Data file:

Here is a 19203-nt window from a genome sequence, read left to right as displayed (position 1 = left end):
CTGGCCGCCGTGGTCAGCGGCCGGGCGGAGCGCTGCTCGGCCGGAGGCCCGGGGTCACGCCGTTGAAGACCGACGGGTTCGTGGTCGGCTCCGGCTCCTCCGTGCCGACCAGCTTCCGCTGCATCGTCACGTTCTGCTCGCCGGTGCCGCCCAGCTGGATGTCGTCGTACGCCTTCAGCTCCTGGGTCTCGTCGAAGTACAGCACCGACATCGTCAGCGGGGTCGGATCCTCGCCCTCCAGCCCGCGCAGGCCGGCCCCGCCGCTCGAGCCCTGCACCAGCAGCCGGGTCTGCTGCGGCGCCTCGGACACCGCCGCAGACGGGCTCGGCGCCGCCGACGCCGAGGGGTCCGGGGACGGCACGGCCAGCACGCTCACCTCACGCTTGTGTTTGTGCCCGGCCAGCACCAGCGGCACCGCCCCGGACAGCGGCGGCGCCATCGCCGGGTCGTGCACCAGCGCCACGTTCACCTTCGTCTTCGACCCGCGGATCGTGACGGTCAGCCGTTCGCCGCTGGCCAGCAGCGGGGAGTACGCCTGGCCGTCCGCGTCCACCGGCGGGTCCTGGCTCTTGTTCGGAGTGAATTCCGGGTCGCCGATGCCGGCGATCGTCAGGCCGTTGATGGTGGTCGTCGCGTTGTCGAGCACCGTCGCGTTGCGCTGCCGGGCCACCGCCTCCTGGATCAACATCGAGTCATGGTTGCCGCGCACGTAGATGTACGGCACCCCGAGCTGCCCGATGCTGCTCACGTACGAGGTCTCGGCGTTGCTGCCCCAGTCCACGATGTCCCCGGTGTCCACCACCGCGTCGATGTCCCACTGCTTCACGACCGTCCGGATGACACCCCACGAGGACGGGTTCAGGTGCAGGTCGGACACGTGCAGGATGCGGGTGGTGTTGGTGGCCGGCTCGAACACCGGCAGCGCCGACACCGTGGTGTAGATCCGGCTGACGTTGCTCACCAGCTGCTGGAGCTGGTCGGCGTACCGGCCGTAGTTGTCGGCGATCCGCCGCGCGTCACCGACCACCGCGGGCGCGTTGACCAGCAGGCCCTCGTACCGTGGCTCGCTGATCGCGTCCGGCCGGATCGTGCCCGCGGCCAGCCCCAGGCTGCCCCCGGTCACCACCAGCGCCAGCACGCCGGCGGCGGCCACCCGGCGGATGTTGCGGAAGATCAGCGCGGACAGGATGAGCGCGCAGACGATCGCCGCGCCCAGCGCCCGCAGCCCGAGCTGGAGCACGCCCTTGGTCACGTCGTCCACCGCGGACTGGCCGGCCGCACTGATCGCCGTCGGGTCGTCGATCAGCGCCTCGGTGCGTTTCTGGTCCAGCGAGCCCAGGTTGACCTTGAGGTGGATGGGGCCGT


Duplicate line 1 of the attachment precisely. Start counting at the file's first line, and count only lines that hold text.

Here is a 19203-nt window from a genome sequence, read left to right as displayed (position 1 = left end):